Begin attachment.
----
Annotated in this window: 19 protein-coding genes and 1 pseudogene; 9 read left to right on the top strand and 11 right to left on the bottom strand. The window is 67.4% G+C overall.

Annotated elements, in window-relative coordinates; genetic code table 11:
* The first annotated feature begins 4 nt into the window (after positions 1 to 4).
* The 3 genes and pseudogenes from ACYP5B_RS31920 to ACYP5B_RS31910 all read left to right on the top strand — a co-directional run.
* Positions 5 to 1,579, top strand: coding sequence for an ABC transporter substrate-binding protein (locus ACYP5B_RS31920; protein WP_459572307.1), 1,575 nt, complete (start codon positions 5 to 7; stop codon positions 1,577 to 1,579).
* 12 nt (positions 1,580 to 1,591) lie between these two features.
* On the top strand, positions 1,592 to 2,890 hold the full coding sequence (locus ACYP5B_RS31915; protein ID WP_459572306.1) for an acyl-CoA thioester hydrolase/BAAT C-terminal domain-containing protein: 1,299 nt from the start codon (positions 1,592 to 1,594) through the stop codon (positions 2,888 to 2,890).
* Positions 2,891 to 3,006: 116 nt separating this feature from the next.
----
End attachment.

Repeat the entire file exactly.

Annotated in this window: 19 protein-coding genes and 1 pseudogene; 9 read left to right on the top strand and 11 right to left on the bottom strand. The window is 67.4% G+C overall.

Annotated elements, in window-relative coordinates; genetic code table 11:
* The first annotated feature begins 4 nt into the window (after positions 1 to 4).
* The 3 genes and pseudogenes from ACYP5B_RS31920 to ACYP5B_RS31910 all read left to right on the top strand — a co-directional run.
* Positions 5 to 1,579, top strand: coding sequence for an ABC transporter substrate-binding protein (locus ACYP5B_RS31920; protein WP_459572307.1), 1,575 nt, complete (start codon positions 5 to 7; stop codon positions 1,577 to 1,579).
* 12 nt (positions 1,580 to 1,591) lie between these two features.
* On the top strand, positions 1,592 to 2,890 hold the full coding sequence (locus ACYP5B_RS31915; protein ID WP_459572306.1) for an acyl-CoA thioester hydrolase/BAAT C-terminal domain-containing protein: 1,299 nt from the start codon (positions 1,592 to 1,594) through the stop codon (positions 2,888 to 2,890).
* Positions 2,891 to 3,006: 116 nt separating this feature from the next.